Hospital level variations in the trends and outcomes of the nonoperative management of splenic injuries - a nationwide cohort study.


Division of Trauma and Emergency Surgery, Department of Surgery, Chang Gung Memorial Hospital, Linkou, Taoyuan City, Taiwan. [Email]


BACKGROUND : The long-term treatment trends of splenic injuries can provide guidance when treating trauma patients. The nonoperative management (NOM) of splenic injuries was introduced in early 1989. After decades of development, it has proven to be safe and is now the primary treatment choice worldwide. However, there remains a lack of nationwide registry data to support the feasibility and efficiency of NOM.
METHODS : We used the Taiwan National Health Insurance Research Database to conduct a whole population-based cohort study. Patients admitted with blunt splenic injuries from 2002 to 2013 were identified. Demographic data, management methods, associated injuries, comorbidities and outcome parameters were collected. Patients were divided into 2 groups by the type of admitting institution: a tertiary center or a non-center hospital. We also used 4 years as an interval to analyze the changes in epidemiological data and treatment trends. Comparisons of the results of NOM and surgical management were also performed.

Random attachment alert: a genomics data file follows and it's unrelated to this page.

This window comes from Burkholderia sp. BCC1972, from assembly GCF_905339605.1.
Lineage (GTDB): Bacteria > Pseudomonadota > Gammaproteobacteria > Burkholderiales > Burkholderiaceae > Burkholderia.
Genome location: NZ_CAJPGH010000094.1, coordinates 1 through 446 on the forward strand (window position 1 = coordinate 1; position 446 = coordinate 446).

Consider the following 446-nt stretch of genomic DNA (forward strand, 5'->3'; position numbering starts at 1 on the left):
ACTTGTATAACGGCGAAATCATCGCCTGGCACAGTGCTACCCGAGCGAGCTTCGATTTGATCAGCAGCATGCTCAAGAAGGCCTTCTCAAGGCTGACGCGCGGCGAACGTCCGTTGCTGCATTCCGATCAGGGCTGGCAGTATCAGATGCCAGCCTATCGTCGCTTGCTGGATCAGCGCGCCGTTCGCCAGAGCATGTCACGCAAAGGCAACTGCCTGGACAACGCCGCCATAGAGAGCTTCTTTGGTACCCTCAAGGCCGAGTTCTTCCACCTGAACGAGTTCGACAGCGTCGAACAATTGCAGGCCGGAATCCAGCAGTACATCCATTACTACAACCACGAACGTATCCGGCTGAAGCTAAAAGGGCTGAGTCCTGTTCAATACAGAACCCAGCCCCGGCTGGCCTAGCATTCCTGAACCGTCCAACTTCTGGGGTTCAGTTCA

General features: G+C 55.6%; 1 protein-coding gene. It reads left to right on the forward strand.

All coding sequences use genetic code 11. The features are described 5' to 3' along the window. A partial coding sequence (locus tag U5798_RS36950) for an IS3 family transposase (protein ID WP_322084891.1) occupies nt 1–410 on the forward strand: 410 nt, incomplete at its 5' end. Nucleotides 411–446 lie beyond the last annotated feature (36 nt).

RESULTS : A total of 12,455 patients were admitted with blunt splenic injuries between 2002 and 2013. Among the 11,551 patients treated in a single hospital after admission, patients underwent NOM more frequently at tertiary centers than at non-center hospitals (64.6% vs 50.3%). During the 12-year study period, the NOM rate increased from 56 to 73% in tertiary centers, while in noncenter hospitals, the rate only increased from 43 to 58%. The mortality rate decreased in tertiary centers from 8.9 to 7.2%, with no apparent change in noncenter hospitals. Complications occurred more frequently in the surgical management group.
CONCLUSIONS : There is a trend toward the use of NOM for blunt splenic injury treatments, and the outcomes from the NOM groups were not inferior to those of the operation group. In addition, tertiary centers performed more NOM than did non-center hospitals and better met the international consensus.


Hospital level,Non-operative treatment,Spleen injury,